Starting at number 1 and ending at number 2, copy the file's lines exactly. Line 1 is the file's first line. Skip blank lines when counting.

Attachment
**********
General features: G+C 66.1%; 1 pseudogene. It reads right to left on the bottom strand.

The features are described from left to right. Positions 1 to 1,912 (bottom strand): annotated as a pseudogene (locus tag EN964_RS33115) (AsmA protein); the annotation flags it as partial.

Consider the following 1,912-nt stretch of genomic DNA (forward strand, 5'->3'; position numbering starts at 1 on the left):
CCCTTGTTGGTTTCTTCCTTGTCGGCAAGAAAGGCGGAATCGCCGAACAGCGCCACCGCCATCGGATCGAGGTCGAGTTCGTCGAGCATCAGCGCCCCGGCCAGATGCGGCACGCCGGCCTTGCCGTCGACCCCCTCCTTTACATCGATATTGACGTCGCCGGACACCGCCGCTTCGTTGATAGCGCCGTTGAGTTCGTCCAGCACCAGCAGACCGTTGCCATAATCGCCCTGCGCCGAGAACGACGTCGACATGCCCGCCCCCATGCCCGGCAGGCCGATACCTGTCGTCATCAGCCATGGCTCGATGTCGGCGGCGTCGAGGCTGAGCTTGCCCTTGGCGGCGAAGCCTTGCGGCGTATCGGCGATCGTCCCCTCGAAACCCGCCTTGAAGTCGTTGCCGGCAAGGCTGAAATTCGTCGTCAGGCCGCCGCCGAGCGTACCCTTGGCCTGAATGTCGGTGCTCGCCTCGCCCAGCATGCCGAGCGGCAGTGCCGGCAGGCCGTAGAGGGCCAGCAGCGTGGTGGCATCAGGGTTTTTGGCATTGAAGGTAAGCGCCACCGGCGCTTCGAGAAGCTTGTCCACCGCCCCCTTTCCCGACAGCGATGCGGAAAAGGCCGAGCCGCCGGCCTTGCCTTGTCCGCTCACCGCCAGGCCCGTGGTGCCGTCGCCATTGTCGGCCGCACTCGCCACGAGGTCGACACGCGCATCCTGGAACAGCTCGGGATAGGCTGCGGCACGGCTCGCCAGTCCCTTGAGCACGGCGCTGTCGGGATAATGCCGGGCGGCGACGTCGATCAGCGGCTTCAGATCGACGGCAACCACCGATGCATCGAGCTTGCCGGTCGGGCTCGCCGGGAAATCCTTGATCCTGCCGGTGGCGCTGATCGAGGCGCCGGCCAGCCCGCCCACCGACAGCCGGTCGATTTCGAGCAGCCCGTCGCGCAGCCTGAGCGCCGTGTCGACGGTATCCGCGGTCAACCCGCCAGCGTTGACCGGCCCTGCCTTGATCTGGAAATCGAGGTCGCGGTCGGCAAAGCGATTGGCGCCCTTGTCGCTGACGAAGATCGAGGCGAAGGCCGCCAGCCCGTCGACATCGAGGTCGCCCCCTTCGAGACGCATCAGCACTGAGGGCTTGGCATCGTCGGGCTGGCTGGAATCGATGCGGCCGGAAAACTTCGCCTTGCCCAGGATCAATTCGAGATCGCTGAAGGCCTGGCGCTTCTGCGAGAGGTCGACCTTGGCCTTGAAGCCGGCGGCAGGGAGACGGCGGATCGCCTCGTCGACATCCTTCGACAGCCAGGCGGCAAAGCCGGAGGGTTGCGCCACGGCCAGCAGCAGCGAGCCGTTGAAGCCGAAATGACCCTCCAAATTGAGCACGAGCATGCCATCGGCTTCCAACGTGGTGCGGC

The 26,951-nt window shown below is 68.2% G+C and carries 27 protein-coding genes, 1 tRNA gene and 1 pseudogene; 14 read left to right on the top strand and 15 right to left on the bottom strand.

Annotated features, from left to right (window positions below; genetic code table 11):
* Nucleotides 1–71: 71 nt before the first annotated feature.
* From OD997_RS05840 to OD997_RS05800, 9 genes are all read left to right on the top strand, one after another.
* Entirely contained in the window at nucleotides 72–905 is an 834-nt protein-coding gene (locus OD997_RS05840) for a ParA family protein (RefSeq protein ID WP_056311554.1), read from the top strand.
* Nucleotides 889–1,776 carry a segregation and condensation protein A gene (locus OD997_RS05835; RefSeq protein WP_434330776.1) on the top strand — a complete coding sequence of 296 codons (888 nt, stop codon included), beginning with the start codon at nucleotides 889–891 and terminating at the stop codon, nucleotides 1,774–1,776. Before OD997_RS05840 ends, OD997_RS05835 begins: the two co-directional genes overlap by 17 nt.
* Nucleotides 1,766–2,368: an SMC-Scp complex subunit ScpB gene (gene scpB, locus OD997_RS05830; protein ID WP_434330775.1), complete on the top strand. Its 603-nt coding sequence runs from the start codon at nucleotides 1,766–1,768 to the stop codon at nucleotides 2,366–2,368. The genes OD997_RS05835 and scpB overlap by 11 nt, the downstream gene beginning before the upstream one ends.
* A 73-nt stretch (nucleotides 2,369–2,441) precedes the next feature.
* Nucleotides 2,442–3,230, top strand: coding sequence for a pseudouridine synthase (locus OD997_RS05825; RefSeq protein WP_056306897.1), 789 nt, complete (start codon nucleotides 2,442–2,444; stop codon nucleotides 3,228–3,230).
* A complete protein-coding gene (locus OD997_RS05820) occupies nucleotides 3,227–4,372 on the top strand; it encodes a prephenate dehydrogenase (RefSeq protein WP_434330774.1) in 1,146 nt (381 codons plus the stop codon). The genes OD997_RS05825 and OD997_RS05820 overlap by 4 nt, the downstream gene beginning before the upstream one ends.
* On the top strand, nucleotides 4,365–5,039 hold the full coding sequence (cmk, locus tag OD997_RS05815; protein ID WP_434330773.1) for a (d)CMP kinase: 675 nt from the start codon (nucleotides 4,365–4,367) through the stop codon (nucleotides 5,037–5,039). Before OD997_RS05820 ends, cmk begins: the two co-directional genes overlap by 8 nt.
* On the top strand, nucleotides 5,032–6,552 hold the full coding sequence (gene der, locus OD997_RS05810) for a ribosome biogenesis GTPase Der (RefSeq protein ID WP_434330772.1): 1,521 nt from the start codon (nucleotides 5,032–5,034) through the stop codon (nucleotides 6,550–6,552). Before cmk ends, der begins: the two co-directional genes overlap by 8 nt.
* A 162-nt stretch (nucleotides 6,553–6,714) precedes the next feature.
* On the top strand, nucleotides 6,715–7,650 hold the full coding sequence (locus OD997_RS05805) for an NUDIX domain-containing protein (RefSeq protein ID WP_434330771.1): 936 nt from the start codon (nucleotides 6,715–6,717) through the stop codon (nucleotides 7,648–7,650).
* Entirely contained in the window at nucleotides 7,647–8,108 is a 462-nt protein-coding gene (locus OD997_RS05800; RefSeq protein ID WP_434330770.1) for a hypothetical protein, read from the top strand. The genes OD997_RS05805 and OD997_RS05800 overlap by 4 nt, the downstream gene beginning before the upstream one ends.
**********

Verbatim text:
General features: G+C 66.1%; 1 pseudogene. It reads right to left on the bottom strand.

The features are described from left to right. Positions 1 to 1,912 (bottom strand): annotated as a pseudogene (locus tag EN964_RS33115) (AsmA protein); the annotation flags it as partial.